In the mid-1950s, when my husband was in the third grade, he saw a repaired patch of asphalt in the playground at his school. An older boy told him that the circle was a target where the Russians were going to drop the atom bomb--and he told him that it was going to happen at a specific time that day. My husband ran to his grandmother's yard nearby and stood there, watching and waiting for that bomb to drop.
The threat of nuclear attack from Russia, during the Cold War, brought back memories of many similar moments, for me in my elementary school and my husband in his school. We both had regular air raid drills in school. I was instructed to dive under my desk and his school had the class line up in the hallway, to get away from potential breaking glass and falling debris. I was terrified that I would never see my mother (at home) and my father (at work) again, and I wondered how I could get home before the bombs fell on the neighborhood, but worried even more about my father getting from work to our house if it was unsafe to go outside.
In the late 1950s, our next-door neighbor used to work for a state or government agency that instructed people on the fine points of building fallout shelters, and I desperately wished my parents would build one. On the other hand, I was astute enough to note that my neighbor didn't have one.
Wikipedia's information on fallout shelters notes that: "A fallout shelter is an enclosed space specially designed to protect occupants from radioactive debris or fallout resulting from a nuclear explosion. Many such shelters were constructed as civil defense measures during the Cold War. During a nuclear explosion, matter vaporized in the resulting fireball is exposed to neutrons from the explosion, absorbs them, and becomes radioactive. When this material condenses in the rain, it forms dust and light sandy materials that resembles ground pumice. The fallout emits alpha and beta particles, as well as gamma rays. Much of this highly radioactive material then falls to earth, subjecting anything within the line of sight to radiation, a significant hazard. A fallout shelter is designed to allow its occupants to minimize exposure to harmful fallout until radioactivity has decayed to a safer level. Although many shelters still exist, many even being used as museums, virtually all fallout shelters have been decommissioned since the fall of the Soviet Union in 1991."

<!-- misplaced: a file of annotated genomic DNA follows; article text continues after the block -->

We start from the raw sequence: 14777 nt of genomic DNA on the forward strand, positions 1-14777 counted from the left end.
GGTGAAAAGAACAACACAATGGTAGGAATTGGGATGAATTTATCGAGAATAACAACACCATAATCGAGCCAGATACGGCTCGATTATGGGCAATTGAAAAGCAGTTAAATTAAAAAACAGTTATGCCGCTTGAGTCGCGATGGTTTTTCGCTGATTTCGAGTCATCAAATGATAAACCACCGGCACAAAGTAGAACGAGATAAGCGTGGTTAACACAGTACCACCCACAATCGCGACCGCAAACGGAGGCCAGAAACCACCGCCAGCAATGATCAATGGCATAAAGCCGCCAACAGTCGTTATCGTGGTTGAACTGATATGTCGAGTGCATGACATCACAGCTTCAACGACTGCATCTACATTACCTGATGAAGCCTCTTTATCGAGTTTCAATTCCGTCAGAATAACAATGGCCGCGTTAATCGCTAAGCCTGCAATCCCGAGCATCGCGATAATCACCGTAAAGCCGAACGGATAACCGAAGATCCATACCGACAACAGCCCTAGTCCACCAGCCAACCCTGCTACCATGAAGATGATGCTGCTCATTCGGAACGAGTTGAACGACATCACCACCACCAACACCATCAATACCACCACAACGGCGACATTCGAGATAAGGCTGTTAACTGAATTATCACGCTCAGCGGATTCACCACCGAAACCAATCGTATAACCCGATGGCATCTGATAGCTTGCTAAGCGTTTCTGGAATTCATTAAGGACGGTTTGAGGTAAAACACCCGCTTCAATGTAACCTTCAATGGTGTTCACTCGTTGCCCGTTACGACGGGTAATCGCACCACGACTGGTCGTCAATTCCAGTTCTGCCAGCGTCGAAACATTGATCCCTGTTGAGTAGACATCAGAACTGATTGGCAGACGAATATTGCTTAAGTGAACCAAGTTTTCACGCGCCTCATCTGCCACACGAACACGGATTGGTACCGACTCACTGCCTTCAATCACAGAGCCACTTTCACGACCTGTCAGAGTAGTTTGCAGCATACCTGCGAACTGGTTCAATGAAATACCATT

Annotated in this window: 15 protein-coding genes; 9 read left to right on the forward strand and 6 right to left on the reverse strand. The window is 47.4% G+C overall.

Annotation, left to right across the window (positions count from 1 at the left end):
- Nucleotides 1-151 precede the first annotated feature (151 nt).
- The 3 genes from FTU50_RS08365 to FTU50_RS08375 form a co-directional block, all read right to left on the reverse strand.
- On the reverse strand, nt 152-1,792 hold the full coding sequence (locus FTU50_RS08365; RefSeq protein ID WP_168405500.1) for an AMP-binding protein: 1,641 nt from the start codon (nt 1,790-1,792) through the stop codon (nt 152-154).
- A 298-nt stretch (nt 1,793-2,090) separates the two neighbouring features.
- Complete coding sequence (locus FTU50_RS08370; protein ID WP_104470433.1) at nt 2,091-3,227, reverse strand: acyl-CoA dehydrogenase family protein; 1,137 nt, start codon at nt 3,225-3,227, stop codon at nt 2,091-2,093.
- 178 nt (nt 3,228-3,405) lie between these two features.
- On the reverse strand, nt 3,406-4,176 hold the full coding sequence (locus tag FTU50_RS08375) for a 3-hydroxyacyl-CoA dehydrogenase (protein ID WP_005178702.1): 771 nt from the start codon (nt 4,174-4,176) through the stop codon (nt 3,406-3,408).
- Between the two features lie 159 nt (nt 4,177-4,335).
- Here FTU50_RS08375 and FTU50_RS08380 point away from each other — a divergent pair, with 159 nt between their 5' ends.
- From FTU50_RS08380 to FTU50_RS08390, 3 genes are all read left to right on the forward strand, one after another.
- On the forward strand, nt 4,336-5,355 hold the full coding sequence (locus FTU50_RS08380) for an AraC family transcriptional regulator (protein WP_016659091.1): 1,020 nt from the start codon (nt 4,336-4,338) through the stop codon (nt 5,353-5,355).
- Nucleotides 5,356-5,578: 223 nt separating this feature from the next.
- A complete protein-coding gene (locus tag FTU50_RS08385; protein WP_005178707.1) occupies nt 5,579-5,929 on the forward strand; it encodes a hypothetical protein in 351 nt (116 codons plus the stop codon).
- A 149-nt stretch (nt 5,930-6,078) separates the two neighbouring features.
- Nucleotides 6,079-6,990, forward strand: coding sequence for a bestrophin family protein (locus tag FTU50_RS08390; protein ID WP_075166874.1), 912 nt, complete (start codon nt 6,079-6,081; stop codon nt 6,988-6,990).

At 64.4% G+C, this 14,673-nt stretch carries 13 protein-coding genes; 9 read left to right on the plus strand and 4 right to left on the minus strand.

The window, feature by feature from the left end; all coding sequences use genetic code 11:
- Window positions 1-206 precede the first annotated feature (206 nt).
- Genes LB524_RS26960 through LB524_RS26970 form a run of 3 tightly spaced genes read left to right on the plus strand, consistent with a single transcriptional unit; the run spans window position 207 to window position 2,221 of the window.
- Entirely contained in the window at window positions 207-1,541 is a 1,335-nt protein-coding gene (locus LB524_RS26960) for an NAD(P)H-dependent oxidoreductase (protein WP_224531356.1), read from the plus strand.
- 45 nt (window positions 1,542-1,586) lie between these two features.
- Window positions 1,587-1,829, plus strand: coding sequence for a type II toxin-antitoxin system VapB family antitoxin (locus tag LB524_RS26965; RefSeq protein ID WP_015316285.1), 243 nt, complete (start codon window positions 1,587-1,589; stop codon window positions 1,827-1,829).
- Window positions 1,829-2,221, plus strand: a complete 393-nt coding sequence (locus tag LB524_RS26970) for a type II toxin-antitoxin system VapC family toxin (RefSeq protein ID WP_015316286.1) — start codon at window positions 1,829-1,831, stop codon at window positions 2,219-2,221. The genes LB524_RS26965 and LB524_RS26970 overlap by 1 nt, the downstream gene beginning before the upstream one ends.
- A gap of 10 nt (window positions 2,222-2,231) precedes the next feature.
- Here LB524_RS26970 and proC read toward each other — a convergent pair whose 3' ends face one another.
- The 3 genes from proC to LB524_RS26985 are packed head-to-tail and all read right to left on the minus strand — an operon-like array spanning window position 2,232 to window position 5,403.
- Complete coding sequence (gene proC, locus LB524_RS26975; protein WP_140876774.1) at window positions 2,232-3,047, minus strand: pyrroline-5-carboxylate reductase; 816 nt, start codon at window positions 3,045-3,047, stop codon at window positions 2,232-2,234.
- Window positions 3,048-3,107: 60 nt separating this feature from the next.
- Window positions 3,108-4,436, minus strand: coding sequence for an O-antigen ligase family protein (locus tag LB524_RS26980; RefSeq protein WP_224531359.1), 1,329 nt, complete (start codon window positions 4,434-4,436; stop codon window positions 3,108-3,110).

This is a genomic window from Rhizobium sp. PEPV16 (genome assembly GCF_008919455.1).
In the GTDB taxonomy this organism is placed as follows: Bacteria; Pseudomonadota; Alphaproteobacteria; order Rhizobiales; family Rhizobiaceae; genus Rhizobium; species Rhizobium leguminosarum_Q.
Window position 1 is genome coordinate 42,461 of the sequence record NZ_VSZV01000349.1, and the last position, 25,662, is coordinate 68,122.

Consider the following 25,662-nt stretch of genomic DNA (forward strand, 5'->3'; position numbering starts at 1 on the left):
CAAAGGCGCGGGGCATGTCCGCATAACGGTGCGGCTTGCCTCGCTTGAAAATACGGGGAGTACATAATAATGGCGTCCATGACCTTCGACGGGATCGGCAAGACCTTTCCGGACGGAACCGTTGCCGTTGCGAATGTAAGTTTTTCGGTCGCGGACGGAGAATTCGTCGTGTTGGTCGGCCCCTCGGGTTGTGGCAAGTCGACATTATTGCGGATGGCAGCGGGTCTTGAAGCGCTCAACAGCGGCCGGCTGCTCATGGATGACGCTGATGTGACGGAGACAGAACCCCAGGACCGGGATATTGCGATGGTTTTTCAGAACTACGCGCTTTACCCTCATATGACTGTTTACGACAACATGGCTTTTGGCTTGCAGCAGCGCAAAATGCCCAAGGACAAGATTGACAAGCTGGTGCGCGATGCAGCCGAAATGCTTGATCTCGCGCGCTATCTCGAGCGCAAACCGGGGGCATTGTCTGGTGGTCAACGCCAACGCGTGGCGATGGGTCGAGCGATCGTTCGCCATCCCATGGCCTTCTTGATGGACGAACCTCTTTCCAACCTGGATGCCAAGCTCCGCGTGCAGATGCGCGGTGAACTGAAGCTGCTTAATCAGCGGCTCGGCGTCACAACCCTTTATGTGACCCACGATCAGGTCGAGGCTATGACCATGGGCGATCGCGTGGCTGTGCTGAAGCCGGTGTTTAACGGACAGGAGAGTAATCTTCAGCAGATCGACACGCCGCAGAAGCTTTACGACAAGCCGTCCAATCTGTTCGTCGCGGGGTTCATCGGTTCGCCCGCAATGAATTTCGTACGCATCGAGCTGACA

The Wiki page provides a 1950s photo of what a fallout shelter should look like, courtesy of this link, and a copy of which is attached to this article.
In 1954, Millburn barber Michael Savia was a member of the local civil defense volunteers and recalled that in that year Romback's Moving and Storage prepared for nuclear fallout by installing a walk-in refrigerator and freezer in the basement of their building. He added that they lined the walls with lead and fitted the basement shelter with K-rations and water. Historical society board member John Murray recalled that town hall had a similar setup in the basement of that building.
As Michael Savia's barber shop is immediately next door to the former Rimback's site, Michael watched the recent demolition of the building with interest. With an eye to salvaging a bit of Millburn history, he rescued and donated to the historical society, the fallout shelter sign seen here, and which was attached to the building.
If you are aware of or have photos of any other Millburn-Short Hills fallout shelters, either private or public, please let the historical society know. The historical society is considering mounting an exhibition on the Cold War and the shelters in the area and would like to hear from you.